Previous project phase (2014 - 2017)
Prof. Dr. Wolfgang J. Wägele
(Zool. Museum Alexander König, Bonn)
Prof. Dr. Wolfgang Weisser
The amount of different insect species is overwhelming and can only be guessed. Even if we reduce the investigated area and only look upon species that are present in Germany the diversity seems infinite. The time and number of experts needed to identify all these different species exceeds all reasonable numbers and can easily be called uneconomical. This identification process needs to be accelerated.Right now we can only look at restricted sets of species due to time and cost limitations. As we are missing a lot of information by this we need to capture a broad range of biodiversity, the ability to deal with known and unknown species and improve the cost efficiency by parallel processing of multiple samples. This will improve biomonitoring drastically.To achieve this improvement the identification process will focus on species specific genetic information.
The goals of the DNA Barcoding Project are:
- shorten the time for species identification
- improve the cost efficiency
- deal with high species numbers of known and unknown species
- independence of the species live stages
Two different genetic workflows will be pursued and will compete with each other to compare their benefits and pitfalls.One is based on PCR amplification, a well established method for single sequencing that has a few downsides when used on several samples at the same time. Here the major task is to filter out artefacts that are introduced by the chosen method itself, such as hybrid sequences or chimeras.The second workflow tries to avoid these hybrid sequences in the first place. In an approach based on target enrichment sequences are not amplified but filtered out to be analyzed. This will ensure that no artefacts will be introduced through erroneous sequence copies.An analysis of the diversity in two different exploratory habitats will test the practical application. To attain an adequate number of samples for this mass-sequencing approach a new kind of malaise trap is being build and introduced to the sampling sites. It will combine the advantages of low maintenance with high reliability. Its autonomous design will further improve efficiency.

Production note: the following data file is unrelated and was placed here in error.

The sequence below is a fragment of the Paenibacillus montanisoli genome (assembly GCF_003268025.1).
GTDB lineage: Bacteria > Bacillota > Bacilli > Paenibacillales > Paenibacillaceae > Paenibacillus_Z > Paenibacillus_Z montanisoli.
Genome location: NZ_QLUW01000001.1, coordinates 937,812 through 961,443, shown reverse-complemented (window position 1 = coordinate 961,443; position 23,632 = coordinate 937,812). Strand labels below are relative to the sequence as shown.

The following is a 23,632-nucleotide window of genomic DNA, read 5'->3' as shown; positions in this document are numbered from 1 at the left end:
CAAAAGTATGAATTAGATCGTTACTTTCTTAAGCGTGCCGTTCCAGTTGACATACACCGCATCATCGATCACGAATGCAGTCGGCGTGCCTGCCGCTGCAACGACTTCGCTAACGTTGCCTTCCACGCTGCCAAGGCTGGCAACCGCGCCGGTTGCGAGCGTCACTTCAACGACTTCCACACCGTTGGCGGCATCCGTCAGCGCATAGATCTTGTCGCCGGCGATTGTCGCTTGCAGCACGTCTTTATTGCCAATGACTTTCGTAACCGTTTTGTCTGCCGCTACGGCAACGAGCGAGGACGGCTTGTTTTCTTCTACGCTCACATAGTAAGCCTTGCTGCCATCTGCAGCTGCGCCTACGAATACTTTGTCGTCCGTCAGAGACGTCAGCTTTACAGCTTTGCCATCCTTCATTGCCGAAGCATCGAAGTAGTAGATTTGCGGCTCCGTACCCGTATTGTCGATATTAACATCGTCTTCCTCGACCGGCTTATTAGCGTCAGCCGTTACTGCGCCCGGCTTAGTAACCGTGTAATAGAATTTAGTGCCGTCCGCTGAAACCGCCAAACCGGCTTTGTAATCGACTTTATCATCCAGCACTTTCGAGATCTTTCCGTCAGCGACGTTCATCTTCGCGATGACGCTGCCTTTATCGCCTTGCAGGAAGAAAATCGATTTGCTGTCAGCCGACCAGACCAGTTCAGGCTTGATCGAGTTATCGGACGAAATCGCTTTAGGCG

Barcodes: previous project phase (2011-2014)
Rapid biodiversity assessment using DNA Barcodes: A case study on Diptera
Prof. Dr. Wolfgang J. Wägele
(Zool. Museum Alexander König)
Prof. Dr. Wolfgang W. Weisser
H1: it is possible to assess changes in species diversity in a precise way using DNA barcodes
H2: Sequence data will help to identify cryptic species, to unveil errors in traditional species determination, to characterize populations
H3: The number of feeding guilds and redundancy in guilds as well as species diversity are higher in unmanaged than in managed forests.
H4: There is a latitudinal gradient of diversity
Sequencing of Diptera specimens identified by taxonomists, comparison of the taxonomic resolution obtained with genetic markers with traditional taxonomy, development of a DNA-barcode database for Diptera species, mainly based on the COI gene, application of the molecular methods with automated methods